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What’s your bias toward action?

There are three biases or ways of dealing with your list of tasks.

  • Pushing to make things happen.
  • Avoiding action due to some form of overwhelm.
  • Enjoying a natural flow of action.

When you push, things break, often more than you imagine. And you get worn out.

When you avoid, nothing happens. And, well, there you are.

Pushing and avoiding both stem from less-than-productive beliefs. They are stories you tell yourself about the world or yourself. Examples: “I can and must get it all done. And when I do, then I can relax and be happy.” Or, “There’s too much to do. It has to be perfect. I’ll never get this done.”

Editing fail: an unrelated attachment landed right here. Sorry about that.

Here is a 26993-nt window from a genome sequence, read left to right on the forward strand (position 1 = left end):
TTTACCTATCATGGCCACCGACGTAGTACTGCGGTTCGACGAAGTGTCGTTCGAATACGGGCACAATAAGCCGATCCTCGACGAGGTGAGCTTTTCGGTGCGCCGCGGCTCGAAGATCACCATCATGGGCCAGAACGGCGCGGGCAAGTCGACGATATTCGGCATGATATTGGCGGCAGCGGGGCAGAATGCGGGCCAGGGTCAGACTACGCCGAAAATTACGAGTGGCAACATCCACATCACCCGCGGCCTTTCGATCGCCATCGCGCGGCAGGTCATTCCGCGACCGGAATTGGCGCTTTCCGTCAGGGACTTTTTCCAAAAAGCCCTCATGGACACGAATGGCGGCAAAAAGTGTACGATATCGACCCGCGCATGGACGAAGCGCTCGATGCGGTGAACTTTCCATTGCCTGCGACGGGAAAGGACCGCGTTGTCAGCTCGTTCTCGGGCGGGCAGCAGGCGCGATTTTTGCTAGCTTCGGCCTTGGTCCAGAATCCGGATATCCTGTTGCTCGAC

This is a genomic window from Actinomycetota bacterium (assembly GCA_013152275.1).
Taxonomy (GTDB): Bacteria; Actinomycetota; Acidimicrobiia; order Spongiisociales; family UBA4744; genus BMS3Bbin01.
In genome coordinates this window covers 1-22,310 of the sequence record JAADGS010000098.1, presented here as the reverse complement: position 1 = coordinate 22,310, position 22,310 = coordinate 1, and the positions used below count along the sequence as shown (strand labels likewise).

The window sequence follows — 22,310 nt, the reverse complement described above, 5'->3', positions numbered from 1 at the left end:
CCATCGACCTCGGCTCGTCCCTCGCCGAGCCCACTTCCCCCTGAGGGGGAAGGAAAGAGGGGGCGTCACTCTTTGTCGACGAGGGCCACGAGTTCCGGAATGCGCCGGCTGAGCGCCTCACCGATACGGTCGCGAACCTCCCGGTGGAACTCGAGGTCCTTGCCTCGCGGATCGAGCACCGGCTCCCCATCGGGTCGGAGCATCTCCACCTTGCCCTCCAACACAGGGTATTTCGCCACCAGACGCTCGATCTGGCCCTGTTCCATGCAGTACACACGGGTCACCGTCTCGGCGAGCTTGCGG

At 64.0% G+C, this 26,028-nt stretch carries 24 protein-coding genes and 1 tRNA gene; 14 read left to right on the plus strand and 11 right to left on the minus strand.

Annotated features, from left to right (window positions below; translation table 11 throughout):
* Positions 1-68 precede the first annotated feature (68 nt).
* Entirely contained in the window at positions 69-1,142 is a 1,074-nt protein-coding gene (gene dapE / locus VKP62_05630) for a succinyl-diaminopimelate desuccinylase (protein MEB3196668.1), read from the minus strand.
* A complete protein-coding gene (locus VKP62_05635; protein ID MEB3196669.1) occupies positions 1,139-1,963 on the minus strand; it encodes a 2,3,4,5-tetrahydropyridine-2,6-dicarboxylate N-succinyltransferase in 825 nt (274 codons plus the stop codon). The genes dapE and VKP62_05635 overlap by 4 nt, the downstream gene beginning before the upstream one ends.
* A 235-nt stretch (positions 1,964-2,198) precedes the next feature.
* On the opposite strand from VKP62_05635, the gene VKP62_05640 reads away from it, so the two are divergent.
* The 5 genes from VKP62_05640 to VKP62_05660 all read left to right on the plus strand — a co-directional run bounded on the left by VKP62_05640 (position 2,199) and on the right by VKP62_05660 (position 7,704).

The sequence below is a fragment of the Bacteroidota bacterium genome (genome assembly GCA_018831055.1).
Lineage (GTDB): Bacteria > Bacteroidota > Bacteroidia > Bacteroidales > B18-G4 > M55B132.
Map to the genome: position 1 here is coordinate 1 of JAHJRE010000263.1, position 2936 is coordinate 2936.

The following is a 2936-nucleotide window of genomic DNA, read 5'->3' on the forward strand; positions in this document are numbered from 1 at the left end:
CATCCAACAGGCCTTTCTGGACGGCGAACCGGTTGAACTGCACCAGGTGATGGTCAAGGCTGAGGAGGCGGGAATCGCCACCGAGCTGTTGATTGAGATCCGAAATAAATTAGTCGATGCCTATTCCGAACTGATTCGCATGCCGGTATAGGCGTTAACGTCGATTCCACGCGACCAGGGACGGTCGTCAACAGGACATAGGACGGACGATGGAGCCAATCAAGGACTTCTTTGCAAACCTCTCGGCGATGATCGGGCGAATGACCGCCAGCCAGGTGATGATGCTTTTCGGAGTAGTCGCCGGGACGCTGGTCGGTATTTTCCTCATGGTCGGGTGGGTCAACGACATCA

Many people tend either to push or avoid. Some swing between pushing and avoiding.

When you neither push nor avoid, you experience a very satisfying flow of activity characterized by just the right things appearing to get done at just the right time and with ease. You plan, but don’t over plan. You act, but don’t freak. You are calm, but not comatose. You feel good.

You and everyone else can get into this flow of action. It starts with developing the habit of feeling good, then acting.

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